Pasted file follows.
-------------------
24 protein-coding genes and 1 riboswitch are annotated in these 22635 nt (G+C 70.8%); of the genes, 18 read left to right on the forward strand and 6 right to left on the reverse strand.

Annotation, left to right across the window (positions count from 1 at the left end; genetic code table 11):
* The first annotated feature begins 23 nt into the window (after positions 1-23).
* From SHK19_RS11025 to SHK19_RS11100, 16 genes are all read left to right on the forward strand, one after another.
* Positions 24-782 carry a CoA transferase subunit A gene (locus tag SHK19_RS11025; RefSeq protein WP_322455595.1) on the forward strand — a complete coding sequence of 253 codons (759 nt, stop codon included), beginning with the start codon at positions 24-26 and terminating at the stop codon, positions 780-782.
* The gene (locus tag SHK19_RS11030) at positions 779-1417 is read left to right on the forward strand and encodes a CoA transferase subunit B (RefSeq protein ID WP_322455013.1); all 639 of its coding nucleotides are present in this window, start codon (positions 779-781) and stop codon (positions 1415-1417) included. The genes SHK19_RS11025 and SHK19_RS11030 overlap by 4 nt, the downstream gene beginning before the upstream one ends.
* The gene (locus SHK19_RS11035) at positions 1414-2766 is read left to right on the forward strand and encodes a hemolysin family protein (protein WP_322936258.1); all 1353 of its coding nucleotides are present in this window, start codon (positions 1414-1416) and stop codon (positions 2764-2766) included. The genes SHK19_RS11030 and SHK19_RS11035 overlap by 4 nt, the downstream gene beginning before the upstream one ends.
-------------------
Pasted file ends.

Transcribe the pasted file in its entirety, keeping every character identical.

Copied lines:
24 protein-coding genes and 1 riboswitch are annotated in these 22635 nt (G+C 70.8%); of the genes, 18 read left to right on the forward strand and 6 right to left on the reverse strand.

Annotation, left to right across the window (positions count from 1 at the left end; genetic code table 11):
* The first annotated feature begins 23 nt into the window (after positions 1-23).
* From SHK19_RS11025 to SHK19_RS11100, 16 genes are all read left to right on the forward strand, one after another.
* Positions 24-782 carry a CoA transferase subunit A gene (locus tag SHK19_RS11025; RefSeq protein WP_322455595.1) on the forward strand — a complete coding sequence of 253 codons (759 nt, stop codon included), beginning with the start codon at positions 24-26 and terminating at the stop codon, positions 780-782.
* The gene (locus tag SHK19_RS11030) at positions 779-1417 is read left to right on the forward strand and encodes a CoA transferase subunit B (RefSeq protein ID WP_322455013.1); all 639 of its coding nucleotides are present in this window, start codon (positions 779-781) and stop codon (positions 1415-1417) included. The genes SHK19_RS11025 and SHK19_RS11030 overlap by 4 nt, the downstream gene beginning before the upstream one ends.
* The gene (locus SHK19_RS11035) at positions 1414-2766 is read left to right on the forward strand and encodes a hemolysin family protein (protein WP_322936258.1); all 1353 of its coding nucleotides are present in this window, start codon (positions 1414-1416) and stop codon (positions 2764-2766) included. The genes SHK19_RS11030 and SHK19_RS11035 overlap by 4 nt, the downstream gene beginning before the upstream one ends.